On May 26, 2009, shock waves hit the mortgage market as interest rates shot up after dipping into the 4 percent range for 30-year fixed-rate conforming loans. On May 29, the bond market rallied, lowering mortgage rates by about half of the previous days’ increase.

This was followed by another rate hike as investors demanded higher interest rates on long-term government debt. Interest rates on 30-year fixed-rate home mortgages are tied to the 10-year Treasury rate.

On May 26, 2009, shock waves hit the mortgage market as interest rates shot up after dipping into the 4 percent range for 30-year fixed-rate conforming loans. On May 29, the bond market rallied, lowering mortgage rates by about half of the previous days’ increase.

This was followed by another rate hike as investors demanded higher interest rates on long-term government debt. Interest rates on 30-year fixed-rate home mortgages are tied to the 10-year Treasury rate.

In mid-May, the interest rate on a 30-years fixed conforming loan for loan amounts up to $417,000 was available at 4.38 percent and one point. The one-point origination fee is equal to 1 percent of the loan amount. On May 28, the rate for this type mortgage shot up as high as 5.25 percent with one point, topping 5 percent for the first time since March 2009.

Recent news suggesting that the economy might be strengthening put upward pressure on interest rates. However, the economic recovery is not expected to happen quickly. In the meantime, expect continued volatility in the mortgage market.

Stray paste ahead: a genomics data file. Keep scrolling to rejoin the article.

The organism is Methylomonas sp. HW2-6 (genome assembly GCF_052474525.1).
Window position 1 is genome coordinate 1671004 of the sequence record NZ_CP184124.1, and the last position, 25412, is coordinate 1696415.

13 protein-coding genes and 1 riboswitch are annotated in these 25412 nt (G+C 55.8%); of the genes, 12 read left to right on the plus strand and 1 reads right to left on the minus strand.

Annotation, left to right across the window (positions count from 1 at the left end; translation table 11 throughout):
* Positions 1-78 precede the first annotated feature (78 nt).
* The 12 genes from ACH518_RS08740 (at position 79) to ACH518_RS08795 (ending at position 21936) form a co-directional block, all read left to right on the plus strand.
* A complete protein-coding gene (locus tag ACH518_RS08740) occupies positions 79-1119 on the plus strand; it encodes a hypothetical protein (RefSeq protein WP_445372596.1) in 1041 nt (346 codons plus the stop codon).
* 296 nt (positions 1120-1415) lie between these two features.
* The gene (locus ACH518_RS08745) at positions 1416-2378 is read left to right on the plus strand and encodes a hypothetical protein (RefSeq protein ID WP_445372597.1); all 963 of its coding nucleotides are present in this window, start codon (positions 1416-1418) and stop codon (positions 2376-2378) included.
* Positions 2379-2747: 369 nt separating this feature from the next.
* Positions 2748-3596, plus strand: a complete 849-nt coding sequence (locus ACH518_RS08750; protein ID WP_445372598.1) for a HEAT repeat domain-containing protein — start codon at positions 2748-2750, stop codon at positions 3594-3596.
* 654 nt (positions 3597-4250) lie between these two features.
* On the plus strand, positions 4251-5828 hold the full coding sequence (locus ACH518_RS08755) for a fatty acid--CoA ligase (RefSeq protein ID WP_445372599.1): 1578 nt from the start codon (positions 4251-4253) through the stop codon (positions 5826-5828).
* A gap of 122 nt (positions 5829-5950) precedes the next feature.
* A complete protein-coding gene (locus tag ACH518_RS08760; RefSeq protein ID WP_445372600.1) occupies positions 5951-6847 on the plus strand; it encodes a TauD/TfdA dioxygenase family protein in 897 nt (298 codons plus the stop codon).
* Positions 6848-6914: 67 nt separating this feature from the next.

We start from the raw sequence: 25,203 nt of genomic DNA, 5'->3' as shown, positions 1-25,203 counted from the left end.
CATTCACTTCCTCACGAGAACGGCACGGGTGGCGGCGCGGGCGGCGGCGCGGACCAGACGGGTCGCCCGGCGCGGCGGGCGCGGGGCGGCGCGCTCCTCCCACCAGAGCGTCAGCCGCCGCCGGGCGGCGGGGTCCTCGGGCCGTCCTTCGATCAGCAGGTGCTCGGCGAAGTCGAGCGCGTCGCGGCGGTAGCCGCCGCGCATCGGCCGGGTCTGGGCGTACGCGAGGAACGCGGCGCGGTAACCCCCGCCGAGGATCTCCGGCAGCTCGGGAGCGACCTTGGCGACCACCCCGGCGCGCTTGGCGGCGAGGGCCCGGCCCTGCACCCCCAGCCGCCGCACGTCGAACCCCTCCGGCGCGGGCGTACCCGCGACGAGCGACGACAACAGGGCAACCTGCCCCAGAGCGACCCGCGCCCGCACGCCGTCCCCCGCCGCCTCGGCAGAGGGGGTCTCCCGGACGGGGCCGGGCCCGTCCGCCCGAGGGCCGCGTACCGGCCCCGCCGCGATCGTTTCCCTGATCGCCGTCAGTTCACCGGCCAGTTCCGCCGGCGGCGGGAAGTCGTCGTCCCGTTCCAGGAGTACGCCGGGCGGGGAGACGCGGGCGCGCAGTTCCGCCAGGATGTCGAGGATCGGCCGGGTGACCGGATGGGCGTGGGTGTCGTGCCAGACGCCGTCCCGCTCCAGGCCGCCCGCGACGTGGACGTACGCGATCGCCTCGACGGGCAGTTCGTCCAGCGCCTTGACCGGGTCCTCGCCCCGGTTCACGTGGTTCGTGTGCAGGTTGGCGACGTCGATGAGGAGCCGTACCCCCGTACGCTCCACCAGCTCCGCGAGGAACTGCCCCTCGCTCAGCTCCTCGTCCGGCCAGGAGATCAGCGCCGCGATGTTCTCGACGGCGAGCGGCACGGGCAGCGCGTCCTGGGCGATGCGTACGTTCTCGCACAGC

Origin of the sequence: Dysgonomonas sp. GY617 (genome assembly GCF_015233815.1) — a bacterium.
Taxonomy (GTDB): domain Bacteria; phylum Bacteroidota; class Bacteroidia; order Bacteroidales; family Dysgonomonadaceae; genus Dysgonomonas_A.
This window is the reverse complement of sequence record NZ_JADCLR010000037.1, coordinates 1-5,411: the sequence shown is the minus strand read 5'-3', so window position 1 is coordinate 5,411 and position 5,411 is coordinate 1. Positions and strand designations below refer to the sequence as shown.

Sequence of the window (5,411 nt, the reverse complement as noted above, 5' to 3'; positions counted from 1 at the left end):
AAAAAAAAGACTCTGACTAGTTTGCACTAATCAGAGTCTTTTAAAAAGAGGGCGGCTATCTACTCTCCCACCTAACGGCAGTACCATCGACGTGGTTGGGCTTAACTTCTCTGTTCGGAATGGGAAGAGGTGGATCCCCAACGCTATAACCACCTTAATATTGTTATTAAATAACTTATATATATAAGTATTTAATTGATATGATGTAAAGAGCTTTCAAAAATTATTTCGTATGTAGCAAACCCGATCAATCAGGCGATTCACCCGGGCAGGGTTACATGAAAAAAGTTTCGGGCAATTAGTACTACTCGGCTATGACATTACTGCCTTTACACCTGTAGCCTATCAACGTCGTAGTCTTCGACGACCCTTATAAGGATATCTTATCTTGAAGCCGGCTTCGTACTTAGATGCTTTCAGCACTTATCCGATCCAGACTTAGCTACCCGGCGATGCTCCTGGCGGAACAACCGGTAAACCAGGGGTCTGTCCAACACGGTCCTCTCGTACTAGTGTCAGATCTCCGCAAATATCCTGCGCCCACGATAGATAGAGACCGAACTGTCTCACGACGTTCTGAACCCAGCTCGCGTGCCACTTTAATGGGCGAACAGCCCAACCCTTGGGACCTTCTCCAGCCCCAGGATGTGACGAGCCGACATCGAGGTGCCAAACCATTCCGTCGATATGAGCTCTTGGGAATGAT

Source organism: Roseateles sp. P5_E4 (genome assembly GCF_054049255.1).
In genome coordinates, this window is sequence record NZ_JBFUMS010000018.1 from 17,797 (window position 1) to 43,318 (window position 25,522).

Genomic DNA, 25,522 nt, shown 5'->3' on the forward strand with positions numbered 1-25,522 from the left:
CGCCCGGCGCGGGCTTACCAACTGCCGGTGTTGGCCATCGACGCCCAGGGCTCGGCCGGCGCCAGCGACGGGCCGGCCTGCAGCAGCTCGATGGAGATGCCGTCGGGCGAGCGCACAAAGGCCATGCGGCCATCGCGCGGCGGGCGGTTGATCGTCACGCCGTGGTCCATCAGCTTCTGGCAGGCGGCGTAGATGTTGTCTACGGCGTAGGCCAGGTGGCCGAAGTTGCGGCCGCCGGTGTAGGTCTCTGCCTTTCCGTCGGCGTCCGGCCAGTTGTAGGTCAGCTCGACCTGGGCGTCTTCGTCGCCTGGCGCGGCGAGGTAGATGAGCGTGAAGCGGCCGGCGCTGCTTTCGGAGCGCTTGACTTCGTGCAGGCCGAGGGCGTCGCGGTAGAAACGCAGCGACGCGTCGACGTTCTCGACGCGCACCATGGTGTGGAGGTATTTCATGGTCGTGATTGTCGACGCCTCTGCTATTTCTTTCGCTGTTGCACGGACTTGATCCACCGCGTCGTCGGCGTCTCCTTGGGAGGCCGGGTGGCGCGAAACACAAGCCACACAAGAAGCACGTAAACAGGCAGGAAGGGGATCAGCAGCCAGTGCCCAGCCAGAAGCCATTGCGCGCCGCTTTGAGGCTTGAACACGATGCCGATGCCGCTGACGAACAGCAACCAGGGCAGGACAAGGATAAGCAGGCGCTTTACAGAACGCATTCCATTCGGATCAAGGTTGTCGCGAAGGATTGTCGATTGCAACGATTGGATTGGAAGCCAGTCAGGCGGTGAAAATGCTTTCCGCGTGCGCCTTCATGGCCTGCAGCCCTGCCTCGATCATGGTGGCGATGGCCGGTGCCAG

HOUSE HUNTING TIP: Most buyers who locked in an interest rate before May 28 did not suffer any negative impact from the rate increase. Their loans closed at the interest rate quoted to them when their rate was locked. It’s advisable in this market to lock in a rate as soon as possible. Lenders won’t allow you to lock a rate until you are in contract to buy a home.

Some buyers are reluctant to lock in a rate, hoping that interest rates will decline before they close. Many lenders offer a one-time-only float-down. A float-down reduces your interest rate to the then-market rate.

So, if you were to lock in a rate at 5.13 percent and rates dropped to 4.75 percent, you could exercise your float-down option and take the lower rate. You would be charged a redraw fee if your loan documents had already been prepared at the higher rate.

Normally, a rate lock is good for 30 days. Given the backlog in processing mortgages, it’s not uncommon to see closings delayed. Some lenders take 30 days to approve a mortgage. Then the buyer’s loan documents need to be drawn and signed by the buyer before the lender will fund the loan. Some lenders will automatically extend the rate lock if loan processing is delayed. …CONTINUED

In today’s market, it’s hard to close a sale in 30 days. Forty-five-day closings are more common. It’s possible to lock in a rate for longer than 30 days, but it will cost more, typically an extra one-quarter point for a 45-day lock.

Some economists think rates will stay around the current level through summer, and then start creeping up if the economy shows clear signs of recovery. Higher interest rates decrease homebuyers’ affordability. If the housing market hasn’t improved by the time interest rates rise, this could put a damper on the home-sale market and on home prices.

Find an astute mortgage professional to work with, one who is in tune with the vacillations of the bond market and who can advise you when to lock a rate. Ask how much you can afford if interest rates jump 0.5 to 0.75 percent. Broaden your price range to include less expensive homes if you find that a rate increase will significantly affect what you can afford to pay.

THE CLOSING: Unless you get lucky, you won’t pay the rock-bottom price for a home, nor will you get the best rate of the century. The goal is to find a home that suits your long-term needs at a price you can afford.

Dian Hymer is a nationally syndicated real estate columnist and author of "House Hunting, The Take-Along Workbook for Home Buyers" and "Starting Out, The Complete Home Buyer’s Guide," Chronicle Books.

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